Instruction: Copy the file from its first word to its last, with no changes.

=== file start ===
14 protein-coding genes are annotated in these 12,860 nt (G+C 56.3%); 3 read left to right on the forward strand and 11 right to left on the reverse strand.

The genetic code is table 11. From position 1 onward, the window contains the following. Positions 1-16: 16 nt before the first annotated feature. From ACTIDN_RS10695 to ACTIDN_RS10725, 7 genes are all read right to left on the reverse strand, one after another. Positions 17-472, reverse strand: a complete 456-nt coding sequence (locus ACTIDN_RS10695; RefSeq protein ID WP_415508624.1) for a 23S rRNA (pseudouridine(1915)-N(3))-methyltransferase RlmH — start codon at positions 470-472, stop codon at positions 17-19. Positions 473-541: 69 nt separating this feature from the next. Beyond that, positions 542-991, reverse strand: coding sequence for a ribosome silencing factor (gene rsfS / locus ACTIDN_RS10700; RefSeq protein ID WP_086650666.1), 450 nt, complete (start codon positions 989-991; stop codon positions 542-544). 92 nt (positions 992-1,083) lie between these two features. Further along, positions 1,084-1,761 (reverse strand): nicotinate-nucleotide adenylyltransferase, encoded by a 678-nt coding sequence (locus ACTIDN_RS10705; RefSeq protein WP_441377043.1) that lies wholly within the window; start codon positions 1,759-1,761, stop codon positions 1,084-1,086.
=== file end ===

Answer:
14 protein-coding genes are annotated in these 12,860 nt (G+C 56.3%); 3 read left to right on the forward strand and 11 right to left on the reverse strand.

The genetic code is table 11. From position 1 onward, the window contains the following. Positions 1-16: 16 nt before the first annotated feature. From ACTIDN_RS10695 to ACTIDN_RS10725, 7 genes are all read right to left on the reverse strand, one after another. Positions 17-472, reverse strand: a complete 456-nt coding sequence (locus ACTIDN_RS10695; RefSeq protein ID WP_415508624.1) for a 23S rRNA (pseudouridine(1915)-N(3))-methyltransferase RlmH — start codon at positions 470-472, stop codon at positions 17-19. Positions 473-541: 69 nt separating this feature from the next. Beyond that, positions 542-991, reverse strand: coding sequence for a ribosome silencing factor (gene rsfS / locus ACTIDN_RS10700; RefSeq protein ID WP_086650666.1), 450 nt, complete (start codon positions 989-991; stop codon positions 542-544). 92 nt (positions 992-1,083) lie between these two features. Further along, positions 1,084-1,761 (reverse strand): nicotinate-nucleotide adenylyltransferase, encoded by a 678-nt coding sequence (locus ACTIDN_RS10705; RefSeq protein WP_441377043.1) that lies wholly within the window; start codon positions 1,759-1,761, stop codon positions 1,084-1,086.